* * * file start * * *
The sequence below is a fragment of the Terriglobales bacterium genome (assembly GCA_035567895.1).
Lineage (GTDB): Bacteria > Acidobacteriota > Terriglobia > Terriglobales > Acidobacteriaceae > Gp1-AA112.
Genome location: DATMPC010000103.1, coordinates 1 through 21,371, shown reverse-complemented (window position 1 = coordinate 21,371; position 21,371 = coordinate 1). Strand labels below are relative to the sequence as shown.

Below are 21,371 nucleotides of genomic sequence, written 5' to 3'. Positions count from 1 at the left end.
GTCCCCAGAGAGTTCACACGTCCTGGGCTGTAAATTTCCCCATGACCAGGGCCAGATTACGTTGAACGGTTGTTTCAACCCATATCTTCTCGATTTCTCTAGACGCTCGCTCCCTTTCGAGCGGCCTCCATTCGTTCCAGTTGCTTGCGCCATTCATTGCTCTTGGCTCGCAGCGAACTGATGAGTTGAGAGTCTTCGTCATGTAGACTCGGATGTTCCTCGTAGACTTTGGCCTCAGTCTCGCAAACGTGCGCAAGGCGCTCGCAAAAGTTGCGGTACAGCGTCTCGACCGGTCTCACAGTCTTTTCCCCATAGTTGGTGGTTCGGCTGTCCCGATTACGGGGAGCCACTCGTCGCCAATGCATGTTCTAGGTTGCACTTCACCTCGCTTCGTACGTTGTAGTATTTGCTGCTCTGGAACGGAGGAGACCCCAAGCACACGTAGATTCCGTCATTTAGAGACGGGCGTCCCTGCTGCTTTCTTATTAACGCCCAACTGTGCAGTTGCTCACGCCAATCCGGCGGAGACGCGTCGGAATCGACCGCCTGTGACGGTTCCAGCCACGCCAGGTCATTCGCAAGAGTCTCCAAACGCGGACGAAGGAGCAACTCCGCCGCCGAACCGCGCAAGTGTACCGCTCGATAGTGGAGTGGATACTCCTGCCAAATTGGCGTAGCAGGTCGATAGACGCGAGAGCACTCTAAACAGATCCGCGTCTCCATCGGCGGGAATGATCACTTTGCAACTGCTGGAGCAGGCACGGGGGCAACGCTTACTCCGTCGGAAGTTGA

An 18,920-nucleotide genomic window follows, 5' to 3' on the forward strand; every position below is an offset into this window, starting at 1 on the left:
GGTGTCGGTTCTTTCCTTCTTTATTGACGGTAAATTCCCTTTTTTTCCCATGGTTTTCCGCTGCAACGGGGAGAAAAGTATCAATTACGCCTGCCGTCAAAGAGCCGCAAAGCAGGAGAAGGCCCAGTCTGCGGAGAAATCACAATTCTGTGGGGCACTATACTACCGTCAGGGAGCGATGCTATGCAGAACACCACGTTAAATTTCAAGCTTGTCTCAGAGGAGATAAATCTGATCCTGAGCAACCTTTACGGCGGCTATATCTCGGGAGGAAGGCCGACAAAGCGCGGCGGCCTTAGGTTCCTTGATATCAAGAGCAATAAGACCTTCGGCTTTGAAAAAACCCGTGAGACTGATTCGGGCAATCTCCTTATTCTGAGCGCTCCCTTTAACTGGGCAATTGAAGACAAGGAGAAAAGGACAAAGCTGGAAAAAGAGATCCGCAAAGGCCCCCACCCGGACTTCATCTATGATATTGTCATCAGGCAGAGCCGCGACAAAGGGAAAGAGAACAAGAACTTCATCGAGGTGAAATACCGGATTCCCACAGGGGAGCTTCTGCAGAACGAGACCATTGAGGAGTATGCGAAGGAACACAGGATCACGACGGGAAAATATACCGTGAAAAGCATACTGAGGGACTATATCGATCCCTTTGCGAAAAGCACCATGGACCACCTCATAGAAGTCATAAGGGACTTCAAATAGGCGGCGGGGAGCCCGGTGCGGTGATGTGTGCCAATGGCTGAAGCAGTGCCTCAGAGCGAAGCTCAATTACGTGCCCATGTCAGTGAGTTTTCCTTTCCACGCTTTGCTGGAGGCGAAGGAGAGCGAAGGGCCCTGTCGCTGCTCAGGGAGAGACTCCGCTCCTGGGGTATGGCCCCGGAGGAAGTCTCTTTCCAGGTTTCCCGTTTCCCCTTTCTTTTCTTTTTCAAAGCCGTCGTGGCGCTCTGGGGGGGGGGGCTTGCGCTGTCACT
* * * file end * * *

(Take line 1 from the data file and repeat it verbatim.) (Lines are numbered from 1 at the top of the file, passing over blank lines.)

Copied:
The sequence below is a fragment of the Terriglobales bacterium genome (assembly GCA_035567895.1).